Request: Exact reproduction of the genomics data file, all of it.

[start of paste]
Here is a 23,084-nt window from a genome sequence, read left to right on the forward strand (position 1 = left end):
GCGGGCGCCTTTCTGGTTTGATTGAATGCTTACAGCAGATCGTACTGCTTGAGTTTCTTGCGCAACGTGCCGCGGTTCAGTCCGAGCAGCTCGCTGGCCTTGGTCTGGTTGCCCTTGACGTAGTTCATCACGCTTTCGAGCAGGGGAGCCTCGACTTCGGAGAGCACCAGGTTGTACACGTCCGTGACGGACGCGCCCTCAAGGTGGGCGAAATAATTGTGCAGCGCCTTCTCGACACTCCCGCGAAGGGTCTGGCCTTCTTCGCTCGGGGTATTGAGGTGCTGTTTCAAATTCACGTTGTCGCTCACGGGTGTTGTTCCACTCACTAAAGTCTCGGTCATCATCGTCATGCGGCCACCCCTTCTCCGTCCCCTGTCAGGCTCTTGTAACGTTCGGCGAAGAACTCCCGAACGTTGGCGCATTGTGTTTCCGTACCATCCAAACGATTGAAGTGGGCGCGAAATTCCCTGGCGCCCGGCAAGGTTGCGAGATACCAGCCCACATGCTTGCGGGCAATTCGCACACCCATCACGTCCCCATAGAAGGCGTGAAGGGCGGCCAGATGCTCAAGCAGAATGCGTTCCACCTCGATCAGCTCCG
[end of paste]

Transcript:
Here is a 23,084-nt window from a genome sequence, read left to right on the forward strand (position 1 = left end):
GCGGGCGCCTTTCTGGTTTGATTGAATGCTTACAGCAGATCGTACTGCTTGAGTTTCTTGCGCAACGTGCCGCGGTTCAGTCCGAGCAGCTCGCTGGCCTTGGTCTGGTTGCCCTTGACGTAGTTCATCACGCTTTCGAGCAGGGGAGCCTCGACTTCGGAGAGCACCAGGTTGTACACGTCCGTGACGGACGCGCCCTCAAGGTGGGCGAAATAATTGTGCAGCGCCTTCTCGACACTCCCGCGAAGGGTCTGGCCTTCTTCGCTCGGGGTATTGAGGTGCTGTTTCAAATTCACGTTGTCGCTCACGGGTGTTGTTCCACTCACTAAAGTCTCGGTCATCATCGTCATGCGGCCACCCCTTCTCCGTCCCCTGTCAGGCTCTTGTAACGTTCGGCGAAGAACTCCCGAACGTTGGCGCATTGTGTTTCCGTACCATCCAAACGATTGAAGTGGGCGCGAAATTCCCTGGCGCCCGGCAAGGTTGCGAGATACCAGCCCACATGCTTGCGGGCAATTCGCACACCCATCACGTCCCCATAGAAGGCGTGAAGGGCGGCCAGATGCTCAAGCAGAATGCGTTCCACCTCGATCAGCTCCG